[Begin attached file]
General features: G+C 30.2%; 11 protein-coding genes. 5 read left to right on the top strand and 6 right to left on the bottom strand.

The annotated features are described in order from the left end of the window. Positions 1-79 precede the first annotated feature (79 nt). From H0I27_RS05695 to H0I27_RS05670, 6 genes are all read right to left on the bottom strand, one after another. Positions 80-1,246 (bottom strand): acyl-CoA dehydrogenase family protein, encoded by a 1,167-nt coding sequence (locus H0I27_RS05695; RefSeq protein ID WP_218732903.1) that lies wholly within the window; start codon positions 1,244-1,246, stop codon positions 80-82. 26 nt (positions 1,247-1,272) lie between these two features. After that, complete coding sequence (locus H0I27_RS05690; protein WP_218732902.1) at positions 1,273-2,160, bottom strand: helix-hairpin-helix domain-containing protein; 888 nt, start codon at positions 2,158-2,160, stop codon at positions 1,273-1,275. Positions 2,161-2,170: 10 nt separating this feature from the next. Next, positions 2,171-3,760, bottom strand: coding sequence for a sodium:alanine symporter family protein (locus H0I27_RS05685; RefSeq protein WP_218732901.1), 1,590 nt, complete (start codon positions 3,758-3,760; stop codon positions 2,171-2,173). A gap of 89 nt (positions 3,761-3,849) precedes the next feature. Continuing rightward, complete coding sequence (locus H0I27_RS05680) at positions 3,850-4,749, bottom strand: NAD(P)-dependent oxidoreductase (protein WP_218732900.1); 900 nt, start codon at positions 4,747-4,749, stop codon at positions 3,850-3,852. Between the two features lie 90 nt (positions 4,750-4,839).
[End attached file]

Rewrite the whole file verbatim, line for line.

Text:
General features: G+C 30.2%; 11 protein-coding genes. 5 read left to right on the top strand and 6 right to left on the bottom strand.

The annotated features are described in order from the left end of the window. Positions 1-79 precede the first annotated feature (79 nt). From H0I27_RS05695 to H0I27_RS05670, 6 genes are all read right to left on the bottom strand, one after another. Positions 80-1,246 (bottom strand): acyl-CoA dehydrogenase family protein, encoded by a 1,167-nt coding sequence (locus H0I27_RS05695; RefSeq protein ID WP_218732903.1) that lies wholly within the window; start codon positions 1,244-1,246, stop codon positions 80-82. 26 nt (positions 1,247-1,272) lie between these two features. After that, complete coding sequence (locus H0I27_RS05690; protein WP_218732902.1) at positions 1,273-2,160, bottom strand: helix-hairpin-helix domain-containing protein; 888 nt, start codon at positions 2,158-2,160, stop codon at positions 1,273-1,275. Positions 2,161-2,170: 10 nt separating this feature from the next. Next, positions 2,171-3,760, bottom strand: coding sequence for a sodium:alanine symporter family protein (locus H0I27_RS05685; RefSeq protein WP_218732901.1), 1,590 nt, complete (start codon positions 3,758-3,760; stop codon positions 2,171-2,173). A gap of 89 nt (positions 3,761-3,849) precedes the next feature. Continuing rightward, complete coding sequence (locus H0I27_RS05680) at positions 3,850-4,749, bottom strand: NAD(P)-dependent oxidoreductase (protein WP_218732900.1); 900 nt, start codon at positions 4,747-4,749, stop codon at positions 3,850-3,852. Between the two features lie 90 nt (positions 4,750-4,839).